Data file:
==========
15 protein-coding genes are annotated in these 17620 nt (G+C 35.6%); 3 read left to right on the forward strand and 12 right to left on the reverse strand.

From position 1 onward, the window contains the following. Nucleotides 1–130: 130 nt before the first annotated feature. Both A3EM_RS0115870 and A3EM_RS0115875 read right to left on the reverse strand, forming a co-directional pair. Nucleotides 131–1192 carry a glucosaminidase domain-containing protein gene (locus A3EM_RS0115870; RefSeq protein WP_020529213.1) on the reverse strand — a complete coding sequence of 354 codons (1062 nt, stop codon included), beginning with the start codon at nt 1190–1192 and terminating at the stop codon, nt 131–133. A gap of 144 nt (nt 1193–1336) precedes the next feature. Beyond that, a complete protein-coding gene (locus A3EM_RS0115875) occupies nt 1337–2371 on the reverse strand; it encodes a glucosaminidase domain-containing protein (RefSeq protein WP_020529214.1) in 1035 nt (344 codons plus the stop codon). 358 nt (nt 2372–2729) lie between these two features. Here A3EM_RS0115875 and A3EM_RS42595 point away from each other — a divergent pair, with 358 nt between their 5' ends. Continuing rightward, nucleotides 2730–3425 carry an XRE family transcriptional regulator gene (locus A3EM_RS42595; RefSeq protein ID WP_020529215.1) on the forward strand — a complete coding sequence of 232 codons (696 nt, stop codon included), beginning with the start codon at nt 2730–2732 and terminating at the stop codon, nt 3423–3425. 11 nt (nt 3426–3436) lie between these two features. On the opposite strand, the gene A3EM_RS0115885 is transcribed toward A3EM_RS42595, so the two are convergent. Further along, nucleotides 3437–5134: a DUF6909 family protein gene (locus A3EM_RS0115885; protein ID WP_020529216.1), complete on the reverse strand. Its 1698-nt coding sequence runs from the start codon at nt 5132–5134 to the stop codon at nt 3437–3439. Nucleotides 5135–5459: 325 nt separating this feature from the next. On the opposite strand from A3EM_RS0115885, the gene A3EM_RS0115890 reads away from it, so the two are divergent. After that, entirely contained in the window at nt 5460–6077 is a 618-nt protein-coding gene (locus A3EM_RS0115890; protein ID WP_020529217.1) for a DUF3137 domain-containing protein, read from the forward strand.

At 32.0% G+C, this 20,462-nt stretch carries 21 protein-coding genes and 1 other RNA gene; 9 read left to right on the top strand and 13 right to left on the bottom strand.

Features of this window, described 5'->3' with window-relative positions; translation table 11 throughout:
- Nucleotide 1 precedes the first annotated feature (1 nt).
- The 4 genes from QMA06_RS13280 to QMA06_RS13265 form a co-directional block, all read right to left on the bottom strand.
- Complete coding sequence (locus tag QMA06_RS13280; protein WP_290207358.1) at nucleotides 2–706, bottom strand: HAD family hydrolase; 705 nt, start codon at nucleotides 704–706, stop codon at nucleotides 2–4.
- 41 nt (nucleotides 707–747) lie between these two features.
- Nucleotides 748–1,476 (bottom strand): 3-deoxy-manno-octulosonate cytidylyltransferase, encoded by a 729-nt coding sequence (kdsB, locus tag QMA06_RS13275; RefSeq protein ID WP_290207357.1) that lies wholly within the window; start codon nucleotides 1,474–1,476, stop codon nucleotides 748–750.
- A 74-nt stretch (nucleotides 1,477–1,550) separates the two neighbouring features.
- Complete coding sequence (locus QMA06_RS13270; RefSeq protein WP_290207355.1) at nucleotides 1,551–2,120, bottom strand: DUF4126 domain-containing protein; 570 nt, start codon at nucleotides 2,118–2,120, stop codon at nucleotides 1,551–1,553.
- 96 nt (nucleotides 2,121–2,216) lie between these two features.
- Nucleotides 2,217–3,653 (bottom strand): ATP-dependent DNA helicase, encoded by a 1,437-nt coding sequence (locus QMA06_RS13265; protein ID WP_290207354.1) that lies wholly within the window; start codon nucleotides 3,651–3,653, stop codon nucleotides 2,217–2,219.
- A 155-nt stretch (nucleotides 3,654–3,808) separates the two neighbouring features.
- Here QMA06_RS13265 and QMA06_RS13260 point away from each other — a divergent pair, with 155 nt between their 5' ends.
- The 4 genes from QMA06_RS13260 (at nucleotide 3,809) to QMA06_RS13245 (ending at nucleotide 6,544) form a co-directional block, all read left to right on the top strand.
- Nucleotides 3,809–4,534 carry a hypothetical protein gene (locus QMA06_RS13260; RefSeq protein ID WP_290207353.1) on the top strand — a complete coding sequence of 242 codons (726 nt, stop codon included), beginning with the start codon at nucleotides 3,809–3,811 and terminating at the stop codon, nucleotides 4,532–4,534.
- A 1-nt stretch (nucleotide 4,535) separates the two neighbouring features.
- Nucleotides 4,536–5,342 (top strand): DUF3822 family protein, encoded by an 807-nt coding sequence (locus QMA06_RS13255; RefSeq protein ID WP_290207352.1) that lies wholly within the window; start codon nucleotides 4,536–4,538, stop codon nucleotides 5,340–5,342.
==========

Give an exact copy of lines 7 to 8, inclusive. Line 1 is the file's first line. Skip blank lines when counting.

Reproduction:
- Complete coding sequence (locus tag QMA06_RS13280; protein WP_290207358.1) at nucleotides 2–706, bottom strand: HAD family hydrolase; 705 nt, start codon at nucleotides 704–706, stop codon at nucleotides 2–4.
- 41 nt (nucleotides 707–747) lie between these two features.